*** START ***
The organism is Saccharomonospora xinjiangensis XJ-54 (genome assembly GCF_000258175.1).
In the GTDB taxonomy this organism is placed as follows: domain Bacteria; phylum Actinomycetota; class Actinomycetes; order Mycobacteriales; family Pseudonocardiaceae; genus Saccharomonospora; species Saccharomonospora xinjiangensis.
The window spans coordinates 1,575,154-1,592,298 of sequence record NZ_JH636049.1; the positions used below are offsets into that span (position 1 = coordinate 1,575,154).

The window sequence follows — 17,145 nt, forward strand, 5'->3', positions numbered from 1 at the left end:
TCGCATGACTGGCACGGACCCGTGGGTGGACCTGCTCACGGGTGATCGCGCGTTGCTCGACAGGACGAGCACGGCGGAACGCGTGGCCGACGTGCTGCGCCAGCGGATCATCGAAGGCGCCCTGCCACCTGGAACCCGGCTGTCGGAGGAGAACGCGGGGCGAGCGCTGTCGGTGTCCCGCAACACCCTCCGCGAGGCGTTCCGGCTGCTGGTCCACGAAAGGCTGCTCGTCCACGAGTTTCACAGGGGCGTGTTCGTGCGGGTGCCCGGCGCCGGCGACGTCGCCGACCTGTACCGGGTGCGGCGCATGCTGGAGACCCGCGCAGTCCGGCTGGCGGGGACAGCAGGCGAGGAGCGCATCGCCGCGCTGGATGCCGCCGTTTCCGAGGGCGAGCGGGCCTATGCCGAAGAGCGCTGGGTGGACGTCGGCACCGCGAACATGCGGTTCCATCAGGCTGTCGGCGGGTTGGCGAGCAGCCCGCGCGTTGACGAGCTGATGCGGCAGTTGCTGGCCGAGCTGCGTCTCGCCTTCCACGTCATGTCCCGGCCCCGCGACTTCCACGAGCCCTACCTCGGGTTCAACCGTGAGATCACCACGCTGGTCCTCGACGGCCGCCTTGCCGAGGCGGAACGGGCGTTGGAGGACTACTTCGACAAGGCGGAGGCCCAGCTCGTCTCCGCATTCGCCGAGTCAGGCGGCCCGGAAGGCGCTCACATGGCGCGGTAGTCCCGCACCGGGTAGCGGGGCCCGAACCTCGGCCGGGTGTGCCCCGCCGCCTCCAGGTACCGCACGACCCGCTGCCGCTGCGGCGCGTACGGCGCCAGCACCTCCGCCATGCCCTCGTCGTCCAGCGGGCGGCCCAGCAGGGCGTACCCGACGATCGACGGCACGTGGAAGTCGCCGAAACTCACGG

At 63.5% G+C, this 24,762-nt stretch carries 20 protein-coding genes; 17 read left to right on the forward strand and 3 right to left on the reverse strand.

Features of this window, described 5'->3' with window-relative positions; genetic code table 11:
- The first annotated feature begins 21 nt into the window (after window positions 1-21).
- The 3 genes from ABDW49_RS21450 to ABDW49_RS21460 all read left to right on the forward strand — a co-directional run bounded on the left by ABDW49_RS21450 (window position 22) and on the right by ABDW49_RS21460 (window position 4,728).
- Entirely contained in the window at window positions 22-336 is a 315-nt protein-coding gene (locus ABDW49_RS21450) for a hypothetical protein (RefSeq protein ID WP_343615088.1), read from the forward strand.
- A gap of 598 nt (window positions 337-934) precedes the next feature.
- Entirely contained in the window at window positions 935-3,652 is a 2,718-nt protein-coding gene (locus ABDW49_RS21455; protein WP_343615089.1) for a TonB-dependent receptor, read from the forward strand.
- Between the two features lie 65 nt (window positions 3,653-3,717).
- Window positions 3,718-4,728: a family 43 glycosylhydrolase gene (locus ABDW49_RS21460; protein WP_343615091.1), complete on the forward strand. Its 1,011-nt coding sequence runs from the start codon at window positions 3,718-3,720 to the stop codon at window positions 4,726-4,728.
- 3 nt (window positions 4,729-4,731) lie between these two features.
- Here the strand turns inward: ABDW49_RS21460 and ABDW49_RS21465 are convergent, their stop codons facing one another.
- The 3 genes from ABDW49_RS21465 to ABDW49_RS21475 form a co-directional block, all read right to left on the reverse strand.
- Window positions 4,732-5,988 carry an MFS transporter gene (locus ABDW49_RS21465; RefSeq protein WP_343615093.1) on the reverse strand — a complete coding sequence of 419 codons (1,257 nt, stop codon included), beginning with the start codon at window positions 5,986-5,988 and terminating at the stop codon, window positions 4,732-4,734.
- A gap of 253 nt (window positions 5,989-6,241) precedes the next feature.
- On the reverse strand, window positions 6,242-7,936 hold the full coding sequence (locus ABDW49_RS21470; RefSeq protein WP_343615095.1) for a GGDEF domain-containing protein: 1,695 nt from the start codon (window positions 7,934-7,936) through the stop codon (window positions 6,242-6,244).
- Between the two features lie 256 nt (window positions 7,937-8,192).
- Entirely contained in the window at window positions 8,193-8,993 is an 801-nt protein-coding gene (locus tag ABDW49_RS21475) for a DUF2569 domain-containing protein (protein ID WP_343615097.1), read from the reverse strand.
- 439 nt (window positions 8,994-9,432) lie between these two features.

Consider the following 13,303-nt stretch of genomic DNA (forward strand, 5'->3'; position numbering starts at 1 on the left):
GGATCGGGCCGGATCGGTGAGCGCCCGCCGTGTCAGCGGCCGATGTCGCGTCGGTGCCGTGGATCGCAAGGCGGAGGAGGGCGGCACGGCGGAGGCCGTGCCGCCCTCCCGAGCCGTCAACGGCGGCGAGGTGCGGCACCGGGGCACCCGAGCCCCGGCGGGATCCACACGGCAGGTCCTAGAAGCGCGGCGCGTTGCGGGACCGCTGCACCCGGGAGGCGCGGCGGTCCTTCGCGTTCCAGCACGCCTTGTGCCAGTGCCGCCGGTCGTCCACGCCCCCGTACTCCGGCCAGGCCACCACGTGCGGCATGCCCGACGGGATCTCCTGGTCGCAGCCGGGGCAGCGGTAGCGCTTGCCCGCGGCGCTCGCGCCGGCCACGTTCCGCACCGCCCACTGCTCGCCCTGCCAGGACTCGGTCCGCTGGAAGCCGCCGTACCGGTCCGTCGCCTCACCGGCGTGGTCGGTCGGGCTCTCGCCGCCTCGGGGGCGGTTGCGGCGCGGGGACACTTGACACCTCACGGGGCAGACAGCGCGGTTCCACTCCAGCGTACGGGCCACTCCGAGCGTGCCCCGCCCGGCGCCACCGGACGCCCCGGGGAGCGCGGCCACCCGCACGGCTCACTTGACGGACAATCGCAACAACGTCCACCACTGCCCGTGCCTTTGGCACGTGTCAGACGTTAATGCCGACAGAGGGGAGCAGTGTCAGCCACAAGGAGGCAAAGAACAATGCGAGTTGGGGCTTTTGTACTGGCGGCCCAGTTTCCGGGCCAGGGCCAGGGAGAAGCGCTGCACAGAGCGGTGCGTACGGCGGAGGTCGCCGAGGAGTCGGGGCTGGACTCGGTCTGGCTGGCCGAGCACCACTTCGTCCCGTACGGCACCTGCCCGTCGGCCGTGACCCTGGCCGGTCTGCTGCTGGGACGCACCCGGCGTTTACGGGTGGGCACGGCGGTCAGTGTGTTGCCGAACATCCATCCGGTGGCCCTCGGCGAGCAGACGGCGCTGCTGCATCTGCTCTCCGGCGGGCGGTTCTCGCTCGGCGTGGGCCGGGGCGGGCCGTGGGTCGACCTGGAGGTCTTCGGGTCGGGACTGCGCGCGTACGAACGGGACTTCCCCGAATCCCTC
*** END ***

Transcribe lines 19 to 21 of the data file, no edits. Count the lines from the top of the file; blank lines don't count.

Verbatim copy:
- A gap of 253 nt (window positions 5,989-6,241) precedes the next feature.
- On the reverse strand, window positions 6,242-7,936 hold the full coding sequence (locus ABDW49_RS21470; RefSeq protein WP_343615095.1) for a GGDEF domain-containing protein: 1,695 nt from the start codon (window positions 7,934-7,936) through the stop codon (window positions 6,242-6,244).
- Between the two features lie 256 nt (window positions 7,937-8,192).